Interview with Carl Newman
When I first got wind of The New Pornographers I was living in Western Canada and picked up a copy of Exclaim!, a Canadian music rag, which proclaimed them a Northerly supergroup. The band does house an impressive cast that includes Dan Bejar a/k/a Destroyer, Neko Case a/k/a Neko Case, and members of Superconductor, The Evaporators, Zumpano, and Limblifter, but the Pornographers collective has more or less surpassed all previous (and concurrent) outside projects.
Their debut, Mass Romantic, was a ramshackle pop touchstone, but since The New Pornographers released the gem five years ago and the ecstatic strains of "Letter From An Occupant" drifted from Vancouver to my unsuspecting ears, the then sextet (and now septet) has somehow gotten better. There was much to like about 2003’s Electric Version, and the group’s newest full-length, Twin Cinema, is somehow both more expansive and exceedingly airtight, with zero holes in the craftsmanship, instrumental drifts, or baroque chamber hooks. For those who haven’t heard them, think of a Fiery Furnaces, Wings, Cardinal, Kinks mash-up.
At the center of the drive to pop perfection is Carl Newman, who also showcased his solo skills as A.C. Newman on 2004’s excellent The Slow Wonder. These days Newman’s in love, splitting time between Vancouver and San Francisco to be near his girlfriend, Amy. I caught up with him via telephone at her place, and when he discovered that I’d attended school in Buffalo, her childhood stomping grounds, she shouted out the names of Western New York burrito shops and steakhouses, and we all riffed on Buffalo’s manic sports subculture.
We rambled a lot, actually. The discussion moved between old-school Vancouver trio Good Horsey and noise-solitaire Pork Queen (a/k/a Trackshun Industries’ Justice Schanfarber, now an organic farmer on Cortez Island), Michel Houellebecq, Damn Yankees (“the last great super group"), the non-universality of Boxing Day, Ying Yang Twins, and NHL hockey ("Don’t fuck with [the Vancouver Canucks’] Todd Bertuzzi") and its absence ("It’s one less pointless thing to worry about. For the last few years I was paying too much to hockey and ultimately it didn’t pay off…"). We also discussed how he decides which songs become New Pornographers tracks and which work as solo material ("With "On The Table," I thought, arguably, I could put this on a Pornographers record, but it was on my solo record. What can you do?"), the newest Pornographer (Newman’s cousin Kathryn Calder) and the band’s recent triumphant Celebrate Brooklyn show (12,000 in attendance).
In the end, though, things grew most interesting when I ran out of questions. Which is sorta where this picks up.
Fanzine: You know, I’ve never heard the story behind the name "The New Pornographers." Why’d you choose it?
CN: Kinda random. A bunch of different things. I know it partly cane from the movie The Pornographers. I just like the word "pornographer." And then the "new." I always thought it was funny that there was The Seekers and The New Seekers as well. And The New Seekers were like the young hip version; they had long hair and they were groovier. Then I found out years later, somebody told me, that there was a book written by Jimmy Swaggert called Music: The New Pornography, and I thought, "Whoa, that works perfectly." I’ve never seen this book, ever, so I’m not even sure it exists, but it’s a good story for me to tell. Periodically I say, "Yeah, I got it from that book." That’s a total lie.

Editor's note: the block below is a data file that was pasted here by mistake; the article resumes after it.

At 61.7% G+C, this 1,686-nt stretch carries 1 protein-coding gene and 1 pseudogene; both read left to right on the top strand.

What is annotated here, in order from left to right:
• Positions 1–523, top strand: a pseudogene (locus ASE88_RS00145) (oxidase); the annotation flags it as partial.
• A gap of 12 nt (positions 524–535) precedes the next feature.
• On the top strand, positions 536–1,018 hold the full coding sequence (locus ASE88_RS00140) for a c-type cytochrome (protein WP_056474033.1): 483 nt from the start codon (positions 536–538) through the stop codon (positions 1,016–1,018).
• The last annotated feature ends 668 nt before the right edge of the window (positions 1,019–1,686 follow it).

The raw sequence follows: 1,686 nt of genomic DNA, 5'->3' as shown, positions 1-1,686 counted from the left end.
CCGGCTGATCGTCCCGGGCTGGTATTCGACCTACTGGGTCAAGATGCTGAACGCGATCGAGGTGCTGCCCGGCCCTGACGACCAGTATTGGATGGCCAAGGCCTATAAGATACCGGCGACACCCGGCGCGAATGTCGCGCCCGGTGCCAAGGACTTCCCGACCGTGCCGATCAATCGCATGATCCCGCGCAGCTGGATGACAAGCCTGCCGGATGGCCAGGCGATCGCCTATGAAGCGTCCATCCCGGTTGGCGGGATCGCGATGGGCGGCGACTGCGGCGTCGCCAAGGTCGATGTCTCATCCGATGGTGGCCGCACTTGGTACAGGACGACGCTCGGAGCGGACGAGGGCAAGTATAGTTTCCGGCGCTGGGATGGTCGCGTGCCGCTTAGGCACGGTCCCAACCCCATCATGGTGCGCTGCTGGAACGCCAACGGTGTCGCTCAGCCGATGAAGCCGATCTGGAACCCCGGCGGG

Fanzine: Well, it all comes back.
CN: [Laughs] Yeah, it all comes back. I’ll answer to God in the end.
Fanzine: So do you think you’ll do another solo record?
Carl Newman: The question is what am I going to do first a solo album or the next Pornographers record. I think it’ll be another Pornographers record. Or maybe I can work on them simultaneously. Maybe I’ll do like the Bright Eyes thing. Two records put out simultaneously, but two different artists…
Fanzine: And with different mixes, as well, a la Shania Twain…
Carl Newman: I’ll do a calypso mix.
Fanzine: There’s more spaciousness on Twin Cinema.
CN: I’ve always loved bands that use space well. In the last few years two of my favorite bands have been Spoon and Clinic, and they’re both bands, who I think use space very well. Which is something we’ve never really done that much.
Fanzine: And there’s already a San Francisco reference on it: The ‘16th and Valencia’ reference in the title track. Is this the beginning of a San Francisco suite?
Carl Newman: No, I just decided to throw it in there. It has the right sound. Periodically, I’ve liked to throw geography in songs. I think it’s a Canadian thing. I remember in college taking Canadian literature and they said that a lot of Canadian literature has to do with geography. If you listen to Neil Young or Gordon Lightfoot or Ian and Sylvia there’s kind of a geography thing that runs through Canada because we’re all so separated by our geography. It has a romantic notion: This beautiful thing that keeps us apart.